In 1975, officials who would later oppose project passed resolution in support of dump



      Remember when Nevada politicians wanted high-level nuclear waste to be stored at the Nevada Test Site?

      The year was 1975.

      Two high-profile political figures who later became vociferous foes of nuclear waste coming to Nevada supported an Assembly resolution "strongly urging" the government "to choose the Nevada Test Site for the storage and processing of nuclear material."

      The rationale behind the resolution: jobs. Nevada, it noted, had an unemployment rate 20 percent higher than "the disturbingly high national unemployment rate."

      Richard Bryan, then a state senator, voted for the resolution. And Mike O'Callaghan, then the governor, signed it.

      Some of the "whereases" probably would be considered heresy if uttered by Nevada politicians today. One read: "The people of Southern Nevada have confidence in the safety record of the Nevada Test Site and in the ability of the staff of the site to maintain safety in the handling of nuclear materials."

      Twenty-seven years later, safety is the argument brought up most often in opposing the placement of a repository at Yucca Mountain, 100 miles northwest of Las Vegas.

      Today, Bryan and O'Callaghan don't see this chapter in history as having any significance, particularly since resolutions carry no legislative weight other than being an expression of opinion.

      But Bryan acknowledged last week that in retrospect, it was a vote that was not well thought out. O'Callaghan said he signed it only because governors cannot veto reso- lutions.

      Neither believes Assembly Joint Resolution 15 played any role in the steps that culminated in Nevada being selected this year by President Bush as the nation's nuclear waste storage site.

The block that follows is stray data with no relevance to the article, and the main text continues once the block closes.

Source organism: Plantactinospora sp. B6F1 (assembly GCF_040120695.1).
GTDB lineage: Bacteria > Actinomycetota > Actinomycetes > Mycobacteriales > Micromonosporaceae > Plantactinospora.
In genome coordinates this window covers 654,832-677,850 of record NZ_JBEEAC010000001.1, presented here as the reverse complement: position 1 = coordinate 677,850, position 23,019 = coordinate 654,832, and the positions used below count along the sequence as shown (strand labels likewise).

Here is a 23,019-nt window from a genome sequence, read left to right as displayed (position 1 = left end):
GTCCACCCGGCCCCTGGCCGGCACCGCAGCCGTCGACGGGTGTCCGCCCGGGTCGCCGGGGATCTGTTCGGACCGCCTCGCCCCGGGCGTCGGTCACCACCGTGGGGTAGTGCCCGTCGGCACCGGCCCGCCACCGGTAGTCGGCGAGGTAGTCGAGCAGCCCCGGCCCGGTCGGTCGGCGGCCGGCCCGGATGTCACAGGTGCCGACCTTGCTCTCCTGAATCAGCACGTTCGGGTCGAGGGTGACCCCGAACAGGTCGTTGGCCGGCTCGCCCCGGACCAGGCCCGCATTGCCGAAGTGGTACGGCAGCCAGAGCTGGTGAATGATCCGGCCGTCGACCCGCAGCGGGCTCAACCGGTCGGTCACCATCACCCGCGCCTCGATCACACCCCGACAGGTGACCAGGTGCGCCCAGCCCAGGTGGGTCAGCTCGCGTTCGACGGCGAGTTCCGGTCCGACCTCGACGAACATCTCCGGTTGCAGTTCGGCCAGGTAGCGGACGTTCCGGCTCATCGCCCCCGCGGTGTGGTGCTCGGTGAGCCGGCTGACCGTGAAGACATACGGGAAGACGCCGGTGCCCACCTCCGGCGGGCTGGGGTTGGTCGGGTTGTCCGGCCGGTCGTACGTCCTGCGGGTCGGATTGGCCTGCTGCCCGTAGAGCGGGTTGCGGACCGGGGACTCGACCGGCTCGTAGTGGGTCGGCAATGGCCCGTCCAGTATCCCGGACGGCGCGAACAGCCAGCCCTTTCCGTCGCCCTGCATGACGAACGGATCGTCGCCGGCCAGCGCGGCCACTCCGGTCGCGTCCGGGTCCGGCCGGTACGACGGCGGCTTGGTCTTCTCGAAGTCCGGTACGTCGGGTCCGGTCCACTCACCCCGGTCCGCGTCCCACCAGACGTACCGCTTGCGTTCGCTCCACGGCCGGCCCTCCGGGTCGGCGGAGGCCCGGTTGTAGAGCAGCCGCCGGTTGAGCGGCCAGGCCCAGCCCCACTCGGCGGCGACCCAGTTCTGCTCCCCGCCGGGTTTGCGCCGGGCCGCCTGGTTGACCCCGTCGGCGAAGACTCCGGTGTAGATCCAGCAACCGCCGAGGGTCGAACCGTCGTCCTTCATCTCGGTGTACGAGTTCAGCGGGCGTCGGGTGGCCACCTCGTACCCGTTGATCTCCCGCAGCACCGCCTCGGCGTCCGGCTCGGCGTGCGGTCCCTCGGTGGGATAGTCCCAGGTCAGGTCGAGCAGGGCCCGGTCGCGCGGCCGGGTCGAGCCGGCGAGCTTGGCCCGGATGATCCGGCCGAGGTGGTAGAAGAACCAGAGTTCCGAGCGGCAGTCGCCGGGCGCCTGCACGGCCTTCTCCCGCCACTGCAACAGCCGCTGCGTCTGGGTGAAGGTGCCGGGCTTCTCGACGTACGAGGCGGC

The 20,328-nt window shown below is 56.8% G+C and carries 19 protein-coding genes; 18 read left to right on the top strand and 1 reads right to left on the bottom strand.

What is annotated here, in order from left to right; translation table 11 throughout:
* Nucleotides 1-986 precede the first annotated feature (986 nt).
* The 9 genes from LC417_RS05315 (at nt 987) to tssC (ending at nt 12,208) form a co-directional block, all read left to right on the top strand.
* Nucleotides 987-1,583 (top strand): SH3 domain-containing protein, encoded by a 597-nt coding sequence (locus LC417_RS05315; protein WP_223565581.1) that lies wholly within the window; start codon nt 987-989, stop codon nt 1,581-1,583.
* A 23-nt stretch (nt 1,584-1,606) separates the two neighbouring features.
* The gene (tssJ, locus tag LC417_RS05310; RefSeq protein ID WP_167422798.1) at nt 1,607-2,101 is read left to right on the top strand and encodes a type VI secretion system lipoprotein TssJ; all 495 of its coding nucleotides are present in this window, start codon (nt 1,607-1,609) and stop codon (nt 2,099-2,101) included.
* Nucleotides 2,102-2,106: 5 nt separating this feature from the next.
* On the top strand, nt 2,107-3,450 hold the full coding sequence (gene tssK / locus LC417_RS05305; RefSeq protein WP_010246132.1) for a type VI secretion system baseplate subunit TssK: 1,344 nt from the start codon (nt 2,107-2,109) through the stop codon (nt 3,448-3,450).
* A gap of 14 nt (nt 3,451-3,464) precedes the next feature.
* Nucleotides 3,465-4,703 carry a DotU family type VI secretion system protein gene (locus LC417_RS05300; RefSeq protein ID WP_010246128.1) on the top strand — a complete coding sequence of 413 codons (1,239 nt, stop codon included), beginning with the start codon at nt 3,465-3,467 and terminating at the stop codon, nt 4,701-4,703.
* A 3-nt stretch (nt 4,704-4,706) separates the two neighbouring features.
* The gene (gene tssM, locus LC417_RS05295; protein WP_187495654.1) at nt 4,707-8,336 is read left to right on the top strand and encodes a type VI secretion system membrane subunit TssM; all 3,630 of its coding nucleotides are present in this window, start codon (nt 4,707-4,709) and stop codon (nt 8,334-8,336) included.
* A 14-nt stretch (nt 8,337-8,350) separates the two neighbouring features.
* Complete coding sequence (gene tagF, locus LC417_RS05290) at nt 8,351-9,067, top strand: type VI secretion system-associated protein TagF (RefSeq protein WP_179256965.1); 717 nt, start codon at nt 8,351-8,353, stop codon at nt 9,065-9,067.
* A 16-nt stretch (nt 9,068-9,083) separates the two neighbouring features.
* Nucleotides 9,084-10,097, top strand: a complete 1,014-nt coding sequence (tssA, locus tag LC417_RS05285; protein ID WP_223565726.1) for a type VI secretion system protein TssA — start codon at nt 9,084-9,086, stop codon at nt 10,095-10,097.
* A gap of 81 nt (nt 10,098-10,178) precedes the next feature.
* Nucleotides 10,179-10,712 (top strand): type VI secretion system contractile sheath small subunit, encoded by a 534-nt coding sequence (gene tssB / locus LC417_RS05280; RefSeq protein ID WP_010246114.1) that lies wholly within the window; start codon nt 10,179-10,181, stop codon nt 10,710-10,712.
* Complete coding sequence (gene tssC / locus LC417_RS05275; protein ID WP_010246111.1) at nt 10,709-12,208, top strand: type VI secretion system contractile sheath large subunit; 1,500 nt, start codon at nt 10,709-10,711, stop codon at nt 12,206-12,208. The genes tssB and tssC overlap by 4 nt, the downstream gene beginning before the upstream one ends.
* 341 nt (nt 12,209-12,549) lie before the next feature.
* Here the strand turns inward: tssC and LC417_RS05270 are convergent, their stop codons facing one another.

Opposition to the 1975 resolution came largely from Northern Nevada. In the Assembly, only one Southern Nevadan, Jean Ford, voted against it. Ford has since died.

      The resolution was introduced by Assemblyman Lloyd Mann, D-Las Vegas, who said at the time he didn't anticipate any safety problems in storing nuclear waste. He predicted that if Nevada were chosen, such a program would pump $1.5 billion into the economy over the next 40 years.

      "I've got six kids and one due in June," he said in 1975. "I want that as safe as anyone else."

      Sue Wagner, now a member of the Nevada Gaming Commission, was one of the Reno Assembly members who voted against the resolution.

      "I understood the rationale of the people from Clark County, because it would mean more jobs," she said last week. "That's the kind of issue used on the floor of the Assembly to get all of us to support it."

      But after attending a hearing where Atomic Energy Commission Chairman Dixie Lee Ray made a presentation in support of the resolution, Wagner said she wasn't convinced.

      After talking it over with her husband, who was a scientist at the Desert Research Institute, "We agreed it was questionable in terms of safety."

      Bryan, who fought the dump as governor and U.S. senator, said his opposition solidified by 1983. The 1979 nuclear accident at Three Mile Island contributed to his change of view.

      Could the resolution have opened the door to Nevada becoming the only state where a nuclear repository site would be studied? "God, no," Bryan said. "Other than in a political contest, it has never been the subject of any discussion."

      In his governor's race in 1988 and his U.S. Senate race in 1994, Bryan's political foes made hay of his vote. Bryan fended off the comments by saying his support for the resolution was a mistake from which he had learned.

      Bryan said he agreed with a recent article by the Nevada Policy Research Institute's Steven Miller, who said the resolution was a result of the eternal chase for federal pork.

      Although Bryan is rarely in agreement with the conservative think tank, he said, "There's some validity to the criticism. That's the way it was presented to us, as a wonderful opportunity for jobs. And we were not enlightened about the risks."